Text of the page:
From the moment babies are born, parents often receive warnings from well-intended friends and family members not to carry their babies too often, and not to give in to their crying. From the moment they are born, parents are warned to start training their babies to be "independent" or they will grow up to become clingy, dependent children. Parents who fail to heed this advice risk "spoiling" their children and setting up "bad habits" that will be difficult to break later on.
Many parents worry about spoiling their children and easily fall prey to flawed advice. Instead of heeding their own instincts to pick up their babies when they cry, they try to ignore their babies' needs. Such practices not only damage the relationship between parent and child, but it has a detrimental effect upon the baby's development.
The First Fallacy - Babies Should Not Be Carried Too Often
Firstly, babies need to be carried as much as possible. They need to be touched and held. This need is as important to their growth and development as food, water, a clean diaper and sunlight. This need was evidenced at the end of the Second World War when many infants were left parentless. In order to determine what were the best methods for taking care of orphaned babies, a Swiss doctor traveled around Europe studying the different environments that these babies were raised.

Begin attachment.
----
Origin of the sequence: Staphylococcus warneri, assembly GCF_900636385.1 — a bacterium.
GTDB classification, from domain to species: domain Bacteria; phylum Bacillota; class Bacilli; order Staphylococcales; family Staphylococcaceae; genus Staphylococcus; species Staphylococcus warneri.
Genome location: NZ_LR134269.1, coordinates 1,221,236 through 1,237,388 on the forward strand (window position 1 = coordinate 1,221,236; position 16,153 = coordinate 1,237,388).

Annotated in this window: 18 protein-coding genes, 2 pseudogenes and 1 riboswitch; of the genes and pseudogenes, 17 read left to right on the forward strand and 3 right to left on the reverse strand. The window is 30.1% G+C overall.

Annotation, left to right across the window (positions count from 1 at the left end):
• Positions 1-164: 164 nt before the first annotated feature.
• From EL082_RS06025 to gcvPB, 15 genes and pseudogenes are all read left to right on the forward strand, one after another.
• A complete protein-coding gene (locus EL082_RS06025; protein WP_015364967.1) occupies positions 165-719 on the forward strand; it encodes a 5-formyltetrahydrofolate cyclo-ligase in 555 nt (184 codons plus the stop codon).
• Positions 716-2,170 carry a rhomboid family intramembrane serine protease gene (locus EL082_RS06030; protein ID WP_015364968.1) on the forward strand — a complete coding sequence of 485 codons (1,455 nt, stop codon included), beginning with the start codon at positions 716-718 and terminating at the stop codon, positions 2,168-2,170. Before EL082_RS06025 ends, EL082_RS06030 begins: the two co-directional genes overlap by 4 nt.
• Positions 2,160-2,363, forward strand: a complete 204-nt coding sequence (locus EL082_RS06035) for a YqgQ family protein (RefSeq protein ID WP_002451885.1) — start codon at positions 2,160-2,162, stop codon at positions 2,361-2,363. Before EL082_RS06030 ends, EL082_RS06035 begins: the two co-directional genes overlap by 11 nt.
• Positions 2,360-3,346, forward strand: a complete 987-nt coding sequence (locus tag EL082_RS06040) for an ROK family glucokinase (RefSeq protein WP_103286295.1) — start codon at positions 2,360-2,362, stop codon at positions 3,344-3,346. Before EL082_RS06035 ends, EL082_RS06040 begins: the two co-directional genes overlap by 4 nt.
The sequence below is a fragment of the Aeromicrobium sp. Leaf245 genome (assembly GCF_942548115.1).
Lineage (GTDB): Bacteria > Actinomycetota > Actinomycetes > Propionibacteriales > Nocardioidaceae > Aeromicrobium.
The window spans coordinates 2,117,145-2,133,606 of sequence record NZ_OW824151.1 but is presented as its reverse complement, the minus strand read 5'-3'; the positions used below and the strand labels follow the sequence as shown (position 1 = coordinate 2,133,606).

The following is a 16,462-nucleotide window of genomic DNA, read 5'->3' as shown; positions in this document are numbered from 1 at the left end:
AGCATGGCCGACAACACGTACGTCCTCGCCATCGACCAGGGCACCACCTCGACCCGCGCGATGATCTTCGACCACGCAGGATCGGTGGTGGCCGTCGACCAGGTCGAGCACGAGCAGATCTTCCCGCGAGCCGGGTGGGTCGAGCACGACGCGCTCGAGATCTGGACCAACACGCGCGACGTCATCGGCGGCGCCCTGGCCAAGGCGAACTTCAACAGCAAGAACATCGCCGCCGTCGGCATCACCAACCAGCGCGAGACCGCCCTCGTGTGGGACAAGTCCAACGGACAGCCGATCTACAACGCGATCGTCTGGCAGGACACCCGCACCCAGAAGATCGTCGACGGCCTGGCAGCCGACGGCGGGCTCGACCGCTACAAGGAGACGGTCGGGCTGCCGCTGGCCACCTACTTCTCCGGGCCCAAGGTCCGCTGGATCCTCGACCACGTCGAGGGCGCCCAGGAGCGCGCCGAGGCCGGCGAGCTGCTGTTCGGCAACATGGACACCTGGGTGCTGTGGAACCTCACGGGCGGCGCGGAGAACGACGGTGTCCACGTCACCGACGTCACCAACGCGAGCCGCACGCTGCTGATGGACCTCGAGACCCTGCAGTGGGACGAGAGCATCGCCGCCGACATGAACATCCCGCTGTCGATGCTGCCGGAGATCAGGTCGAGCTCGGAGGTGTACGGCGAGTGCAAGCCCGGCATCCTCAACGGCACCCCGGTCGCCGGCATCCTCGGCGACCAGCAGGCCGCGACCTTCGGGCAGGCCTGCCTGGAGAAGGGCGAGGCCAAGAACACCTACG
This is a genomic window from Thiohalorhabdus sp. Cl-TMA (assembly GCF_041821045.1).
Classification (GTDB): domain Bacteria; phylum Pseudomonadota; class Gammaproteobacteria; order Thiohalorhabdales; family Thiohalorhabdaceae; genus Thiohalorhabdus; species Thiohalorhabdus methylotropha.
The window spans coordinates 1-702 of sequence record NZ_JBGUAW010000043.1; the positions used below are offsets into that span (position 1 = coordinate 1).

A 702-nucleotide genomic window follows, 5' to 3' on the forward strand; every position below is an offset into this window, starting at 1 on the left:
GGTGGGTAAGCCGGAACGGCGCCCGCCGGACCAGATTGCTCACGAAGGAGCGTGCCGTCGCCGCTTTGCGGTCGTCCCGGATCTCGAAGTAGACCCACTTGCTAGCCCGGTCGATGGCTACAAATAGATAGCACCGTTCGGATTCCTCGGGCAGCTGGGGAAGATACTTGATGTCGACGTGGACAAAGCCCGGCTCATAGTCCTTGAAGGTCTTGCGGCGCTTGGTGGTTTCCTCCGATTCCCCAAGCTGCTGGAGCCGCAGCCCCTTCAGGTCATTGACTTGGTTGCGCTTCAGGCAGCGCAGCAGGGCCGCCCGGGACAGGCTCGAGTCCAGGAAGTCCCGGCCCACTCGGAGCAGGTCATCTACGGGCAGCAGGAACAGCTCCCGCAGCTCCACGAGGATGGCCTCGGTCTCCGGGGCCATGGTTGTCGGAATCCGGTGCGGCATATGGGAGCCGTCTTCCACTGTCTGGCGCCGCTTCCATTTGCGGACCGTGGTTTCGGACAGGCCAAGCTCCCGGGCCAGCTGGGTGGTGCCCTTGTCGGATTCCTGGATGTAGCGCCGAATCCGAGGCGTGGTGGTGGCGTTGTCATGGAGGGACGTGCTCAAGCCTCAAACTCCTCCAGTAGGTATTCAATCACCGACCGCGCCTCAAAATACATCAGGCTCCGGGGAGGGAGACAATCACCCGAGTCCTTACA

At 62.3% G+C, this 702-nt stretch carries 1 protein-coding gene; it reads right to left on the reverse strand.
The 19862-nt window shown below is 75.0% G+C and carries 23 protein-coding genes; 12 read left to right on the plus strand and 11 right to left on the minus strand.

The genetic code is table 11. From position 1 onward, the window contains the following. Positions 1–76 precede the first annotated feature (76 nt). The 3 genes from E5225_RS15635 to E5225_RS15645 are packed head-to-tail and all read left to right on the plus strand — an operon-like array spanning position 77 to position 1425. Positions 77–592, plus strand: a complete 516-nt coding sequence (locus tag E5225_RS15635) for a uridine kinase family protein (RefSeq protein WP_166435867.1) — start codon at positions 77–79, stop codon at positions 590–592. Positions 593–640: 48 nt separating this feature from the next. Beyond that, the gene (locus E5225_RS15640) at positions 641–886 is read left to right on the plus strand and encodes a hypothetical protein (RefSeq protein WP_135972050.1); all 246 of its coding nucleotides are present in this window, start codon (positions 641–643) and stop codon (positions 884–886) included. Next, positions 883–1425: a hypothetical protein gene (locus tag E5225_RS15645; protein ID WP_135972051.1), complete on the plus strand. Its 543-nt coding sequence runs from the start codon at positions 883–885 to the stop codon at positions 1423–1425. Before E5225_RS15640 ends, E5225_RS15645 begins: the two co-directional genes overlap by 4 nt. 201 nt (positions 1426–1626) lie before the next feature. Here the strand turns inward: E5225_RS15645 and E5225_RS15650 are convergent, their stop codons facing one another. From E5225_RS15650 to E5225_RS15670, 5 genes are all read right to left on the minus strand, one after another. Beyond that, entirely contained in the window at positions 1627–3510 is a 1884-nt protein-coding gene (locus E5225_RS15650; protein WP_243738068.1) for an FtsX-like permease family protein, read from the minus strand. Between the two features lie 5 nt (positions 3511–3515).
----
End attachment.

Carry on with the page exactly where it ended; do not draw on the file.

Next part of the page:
In some parts, he saw babies being cared for in American field hospitals with their pristine conditions. Nurses attended to the babies' basic needs by the clock - they were fed special infant formula and returned immediately after to their stainless steel cots. In other parts, babies were deposited at remote mountain villages where they were cared for in the arms of the village women, surrounded by other children and animals. They drank goat's milk and ate from the communal stock pot. These infants lived in conditions that could hardly have been considered hygienic. Yet the results of the study were surprising - it was found that the children who lived in the villages thrived better than those raised in the scientifically-managed hospitals.
It was concluded that:
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Shen-Li is a stay-at-home-mum dedicated to the pursuit of excellence in parenting. She has a formal educational background and former work experience in healthcare. If you enjoyed this article, visit her blog Babylicious and follow her as she learns how to raise a happy, confident and successful person.
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